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in terms of genetic risk so basin justine d. n. a. sequence
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we can tell uh and it again it is fivefold higher risk compared population average so these effects
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identifying only a subset only one hundred one hundred people but we can give them valuable information probably
00:15:10
uh at that they're more sensitive transfer like education level or in these cases the she g. c. s. e.s course
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so all here again this is pollution agree score for educational attainment which is also sounds
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crazy hard genetics tell you how long you will will you stay in education
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actually they do and and the genetics already now explain about ten percent of these
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but you have to be very careful how to interpret these results you can still group the people like it top ten percentile based on your genome
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and indeed do we achieve better in this test but does it mean that these people should have different education these
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people should have a higher level education and you should person as a our education system and probably absolutely not
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these are told that to be put forward in this review which i completely disagree with and the reason for
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this is that many of these genetic risk what you're predicting the disease or not necessary meaningful biologically
00:16:02
this is a map of the u. k. and the colour is according
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to the risk the knowledge and apologetic score for educational attainment
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so the higher red is darker red is the higher your education will be about that the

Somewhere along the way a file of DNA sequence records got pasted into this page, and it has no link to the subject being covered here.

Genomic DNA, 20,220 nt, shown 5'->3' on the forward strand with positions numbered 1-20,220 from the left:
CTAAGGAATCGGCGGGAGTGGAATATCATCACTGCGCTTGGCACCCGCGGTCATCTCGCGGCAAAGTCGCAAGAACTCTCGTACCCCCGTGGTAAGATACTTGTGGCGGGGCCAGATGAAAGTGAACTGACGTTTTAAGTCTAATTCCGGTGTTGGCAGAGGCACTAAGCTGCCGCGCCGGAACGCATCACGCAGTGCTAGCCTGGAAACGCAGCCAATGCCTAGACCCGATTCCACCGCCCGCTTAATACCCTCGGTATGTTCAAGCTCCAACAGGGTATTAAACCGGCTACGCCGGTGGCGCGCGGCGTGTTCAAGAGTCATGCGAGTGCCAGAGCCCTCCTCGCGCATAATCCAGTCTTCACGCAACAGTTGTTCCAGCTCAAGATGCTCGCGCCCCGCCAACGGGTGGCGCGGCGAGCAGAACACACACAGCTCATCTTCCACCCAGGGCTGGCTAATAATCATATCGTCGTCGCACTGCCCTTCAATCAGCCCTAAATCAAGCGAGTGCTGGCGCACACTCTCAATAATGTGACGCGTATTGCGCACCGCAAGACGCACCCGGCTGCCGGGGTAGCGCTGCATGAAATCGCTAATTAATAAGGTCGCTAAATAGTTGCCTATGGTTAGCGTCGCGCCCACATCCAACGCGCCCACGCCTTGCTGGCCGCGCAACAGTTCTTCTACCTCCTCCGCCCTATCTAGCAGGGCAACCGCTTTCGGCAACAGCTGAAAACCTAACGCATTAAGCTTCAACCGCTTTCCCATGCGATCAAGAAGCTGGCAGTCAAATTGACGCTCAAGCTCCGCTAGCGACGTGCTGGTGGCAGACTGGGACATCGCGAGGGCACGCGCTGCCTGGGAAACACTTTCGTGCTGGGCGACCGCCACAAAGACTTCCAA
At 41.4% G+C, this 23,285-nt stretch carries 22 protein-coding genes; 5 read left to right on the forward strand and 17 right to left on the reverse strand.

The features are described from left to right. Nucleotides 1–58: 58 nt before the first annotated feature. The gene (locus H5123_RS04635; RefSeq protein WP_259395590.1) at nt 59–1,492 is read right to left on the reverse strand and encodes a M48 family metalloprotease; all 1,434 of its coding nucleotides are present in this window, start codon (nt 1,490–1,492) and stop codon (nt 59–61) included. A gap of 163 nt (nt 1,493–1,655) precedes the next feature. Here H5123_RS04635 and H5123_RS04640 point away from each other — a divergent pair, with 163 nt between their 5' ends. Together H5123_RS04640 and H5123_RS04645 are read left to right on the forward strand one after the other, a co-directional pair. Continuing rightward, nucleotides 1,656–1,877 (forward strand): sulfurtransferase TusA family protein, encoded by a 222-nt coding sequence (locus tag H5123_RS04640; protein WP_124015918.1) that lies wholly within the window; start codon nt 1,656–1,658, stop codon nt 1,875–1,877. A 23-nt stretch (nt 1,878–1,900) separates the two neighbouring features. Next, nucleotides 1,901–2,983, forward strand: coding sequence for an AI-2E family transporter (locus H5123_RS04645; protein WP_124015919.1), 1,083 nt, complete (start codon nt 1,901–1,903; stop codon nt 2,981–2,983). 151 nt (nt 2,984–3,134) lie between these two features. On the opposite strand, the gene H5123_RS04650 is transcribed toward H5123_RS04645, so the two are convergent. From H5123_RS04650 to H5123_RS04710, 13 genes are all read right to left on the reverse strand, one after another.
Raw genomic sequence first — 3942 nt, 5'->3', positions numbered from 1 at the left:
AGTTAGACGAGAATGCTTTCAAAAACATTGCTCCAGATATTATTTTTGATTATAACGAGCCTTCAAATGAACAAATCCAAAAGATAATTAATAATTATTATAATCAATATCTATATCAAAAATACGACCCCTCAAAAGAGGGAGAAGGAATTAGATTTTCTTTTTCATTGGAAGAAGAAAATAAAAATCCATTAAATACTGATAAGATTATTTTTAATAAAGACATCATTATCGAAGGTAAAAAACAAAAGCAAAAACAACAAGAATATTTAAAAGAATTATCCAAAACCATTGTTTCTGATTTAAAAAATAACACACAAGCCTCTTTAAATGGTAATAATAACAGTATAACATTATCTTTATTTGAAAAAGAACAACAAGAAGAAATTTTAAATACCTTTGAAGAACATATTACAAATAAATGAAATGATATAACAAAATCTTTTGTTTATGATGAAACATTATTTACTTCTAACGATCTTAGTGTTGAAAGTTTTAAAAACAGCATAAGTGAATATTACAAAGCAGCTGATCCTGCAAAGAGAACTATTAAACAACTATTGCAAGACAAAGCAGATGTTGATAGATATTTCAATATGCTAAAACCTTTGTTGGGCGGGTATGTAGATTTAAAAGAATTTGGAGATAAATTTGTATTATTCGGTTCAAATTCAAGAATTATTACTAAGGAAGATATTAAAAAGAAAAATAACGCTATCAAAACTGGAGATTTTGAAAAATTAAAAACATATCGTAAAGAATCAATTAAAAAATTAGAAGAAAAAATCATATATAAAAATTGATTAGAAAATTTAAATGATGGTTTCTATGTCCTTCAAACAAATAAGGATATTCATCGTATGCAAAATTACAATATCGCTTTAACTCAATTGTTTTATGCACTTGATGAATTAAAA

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genetically predicted education level and if you see look at the map these are all cluster
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and they're clustered around cities and typically so that these ones are here which are uh
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uh would be to a black boundary these are the ones that are coal mines
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so obviously if you build a predictor uh that there is a constipation certification going also the people who are from
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an awful themselves they have slight ideal frequency differences they carry
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more or less often by chance just by migration
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a certain areas and if we can predict if your from here
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and you can productively genetics very accurately whether you're from here or from their from there you can be this predictors
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and you can tell you from eugene where you are give bob is already ten years ago
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so do we predict anything more than actually just where you are from and whether
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you have moved away from a coal mine already you design the city
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actually probably half of these genetic predictor is just predicting where you're from
00:17:13
so this is just predicting your social comic state is this not
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because of biology because these genes would change a brain structure these are sort of peripheral jean very for probably more prisons which have
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nothing to do actually to the mechanism the disease so it's a huge danger to use this for anything to it just helps prejudice
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uh but the steelers these are good predictors in the u. k. once you move to another country or you want to compare the
00:17:36
same you you you want to do the same in another continent this will not work it will work much much worse
00:17:41
so this is a very very danger currently to to try to apply these college
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uh next course uh and predict a into on other continents another nation's
00:17:51
the same for height heightened situational sounds great and you know that you northern europeans up all the southern europeans there are
00:17:57
tens of that probably at least ten thousand values that have also if a frequency
00:18:02
difference much more frequent in northern in the south so these ideas will
00:18:06
be good to pretty tight but they just predicting where you're from again in